That's all well and good, but the premise of the article is brain-dead to me. Networks still see DVR owners as "stealing" their broadcasts if they watch them as recordings, so watching live TV is more profitable to them. But that ignores the possibility that live sports are one of the best reasons to own a TiVo, and I wonder how sports fans live without them. While it's true I'll watch sports nearly live (sometimes I wait 30min for TiVo to record so I can skip the commercials and breaks), it also means I get to pick when I want to do an instant replay. I get to pause video to have arguments with friends whether a foot was in bounds or not, and I can watch a great touchdown pass as many times as I want. While I may skip a few commercials, I'll often watch good ones more than once, since the best commercials often come out during sporting events.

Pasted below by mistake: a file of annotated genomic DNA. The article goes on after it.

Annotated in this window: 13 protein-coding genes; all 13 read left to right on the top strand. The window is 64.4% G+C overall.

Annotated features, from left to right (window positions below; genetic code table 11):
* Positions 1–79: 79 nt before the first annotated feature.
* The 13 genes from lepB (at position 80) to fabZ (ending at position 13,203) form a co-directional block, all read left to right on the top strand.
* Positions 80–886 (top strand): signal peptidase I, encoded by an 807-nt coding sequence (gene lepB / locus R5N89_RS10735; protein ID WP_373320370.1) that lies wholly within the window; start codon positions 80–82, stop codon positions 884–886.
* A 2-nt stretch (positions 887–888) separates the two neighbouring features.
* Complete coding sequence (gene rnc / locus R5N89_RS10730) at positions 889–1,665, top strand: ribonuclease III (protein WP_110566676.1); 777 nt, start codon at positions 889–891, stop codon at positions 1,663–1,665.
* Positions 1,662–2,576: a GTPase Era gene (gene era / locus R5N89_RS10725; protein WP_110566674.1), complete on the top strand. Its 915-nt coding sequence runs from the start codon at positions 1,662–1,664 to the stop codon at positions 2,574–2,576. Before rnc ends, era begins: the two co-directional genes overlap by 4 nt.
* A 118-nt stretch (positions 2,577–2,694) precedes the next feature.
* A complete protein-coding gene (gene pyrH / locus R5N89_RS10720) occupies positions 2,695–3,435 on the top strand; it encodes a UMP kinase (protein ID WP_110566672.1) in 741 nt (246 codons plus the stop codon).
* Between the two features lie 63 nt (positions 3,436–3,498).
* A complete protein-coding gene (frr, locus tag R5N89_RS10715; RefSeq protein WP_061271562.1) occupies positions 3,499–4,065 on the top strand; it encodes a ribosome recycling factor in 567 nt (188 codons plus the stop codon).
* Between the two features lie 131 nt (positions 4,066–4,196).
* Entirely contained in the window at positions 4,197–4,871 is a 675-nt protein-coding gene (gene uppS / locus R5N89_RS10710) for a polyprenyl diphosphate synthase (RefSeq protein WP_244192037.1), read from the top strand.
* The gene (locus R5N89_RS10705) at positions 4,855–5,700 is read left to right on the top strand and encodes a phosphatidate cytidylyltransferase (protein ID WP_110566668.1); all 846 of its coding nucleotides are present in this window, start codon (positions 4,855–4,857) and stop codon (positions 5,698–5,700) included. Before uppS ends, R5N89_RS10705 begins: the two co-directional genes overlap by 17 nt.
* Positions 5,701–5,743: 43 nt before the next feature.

The other major obvious point that networks aren't getting is that a sports-loving DVR owner will watch more sports, not less. That means they're likely to even pay for it, as I'm sure DirecTV has found with their NFL Ticket. Perhaps networks need to dig deep and come up with better ideas than simple advertising, and stop thinking of ways to "TiVo-proof" their broadcasts.
Good news over on Corante's Copyfight blog: Senator McCain shows spine on IP; defends controlling your own TV/DVR.
There have been a steady stream of bills coming out of Hollywood lately, aimed at stopping copyright violations by any means necessary. Few have met with any opposition (aside from the INDUCE act), but it's great to see a senator realize the obvious problems these overreaching bills often have.
Everyone's dying to know when TiVoToGo is coming out, and the folks at Gizmodo also got to corner a TiVo rep and got a few answers.
The gist is that it'll be released sometime after November 1st, and you'll be able to transfer shows and burn DVDs, but with some DRM attached. Hopefully you'll get unencumbered DVDs that work on all players and hopefully it'll work on macs as well, but heavy windows media player DRM makes me think it'll be windows-only.